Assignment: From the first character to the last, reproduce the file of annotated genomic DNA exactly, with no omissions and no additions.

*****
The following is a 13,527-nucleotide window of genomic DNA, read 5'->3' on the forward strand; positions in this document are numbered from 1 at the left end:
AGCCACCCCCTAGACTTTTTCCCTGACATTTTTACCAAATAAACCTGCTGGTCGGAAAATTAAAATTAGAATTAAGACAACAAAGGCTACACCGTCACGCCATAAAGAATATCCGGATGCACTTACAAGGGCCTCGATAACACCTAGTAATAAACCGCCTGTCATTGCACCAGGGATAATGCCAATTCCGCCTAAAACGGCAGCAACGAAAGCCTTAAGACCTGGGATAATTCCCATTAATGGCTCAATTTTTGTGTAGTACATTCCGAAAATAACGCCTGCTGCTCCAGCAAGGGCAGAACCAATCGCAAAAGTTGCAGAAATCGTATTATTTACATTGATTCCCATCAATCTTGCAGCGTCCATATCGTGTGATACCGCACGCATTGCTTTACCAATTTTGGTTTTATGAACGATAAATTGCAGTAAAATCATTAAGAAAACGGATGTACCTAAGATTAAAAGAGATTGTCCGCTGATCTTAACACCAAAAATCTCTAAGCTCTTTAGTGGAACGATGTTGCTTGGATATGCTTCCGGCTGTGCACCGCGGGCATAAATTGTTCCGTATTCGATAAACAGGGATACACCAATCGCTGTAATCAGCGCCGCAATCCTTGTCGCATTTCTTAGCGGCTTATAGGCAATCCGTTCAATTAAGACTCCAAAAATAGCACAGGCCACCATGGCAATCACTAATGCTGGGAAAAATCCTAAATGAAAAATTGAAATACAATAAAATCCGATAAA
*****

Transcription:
The following is a 13,527-nucleotide window of genomic DNA, read 5'->3' on the forward strand; positions in this document are numbered from 1 at the left end:
AGCCACCCCCTAGACTTTTTCCCTGACATTTTTACCAAATAAACCTGCTGGTCGGAAAATTAAAATTAGAATTAAGACAACAAAGGCTACACCGTCACGCCATAAAGAATATCCGGATGCACTTACAAGGGCCTCGATAACACCTAGTAATAAACCGCCTGTCATTGCACCAGGGATAATGCCAATTCCGCCTAAAACGGCAGCAACGAAAGCCTTAAGACCTGGGATAATTCCCATTAATGGCTCAATTTTTGTGTAGTACATTCCGAAAATAACGCCTGCTGCTCCAGCAAGGGCAGAACCAATCGCAAAAGTTGCAGAAATCGTATTATTTACATTGATTCCCATCAATCTTGCAGCGTCCATATCGTGTGATACCGCACGCATTGCTTTACCAATTTTGGTTTTATGAACGATAAATTGCAGTAAAATCATTAAGAAAACGGATGTACCTAAGATTAAAAGAGATTGTCCGCTGATCTTAACACCAAAAATCTCTAAGCTCTTTAGTGGAACGATGTTGCTTGGATATGCTTCCGGCTGTGCACCGCGGGCATAAATTGTTCCGTATTCGATAAACAGGGATACACCAATCGCTGTAATCAGCGCCGCAATCCTTGTCGCATTTCTTAGCGGCTTATAGGCAATCCGTTCAATTAAGACTCCAAAAATAGCACAGGCCACCATGGCAATCACTAATGCTGGGAAAAATCCTAAATGAAAAATTGAAATACAATAAAATCCGATAAA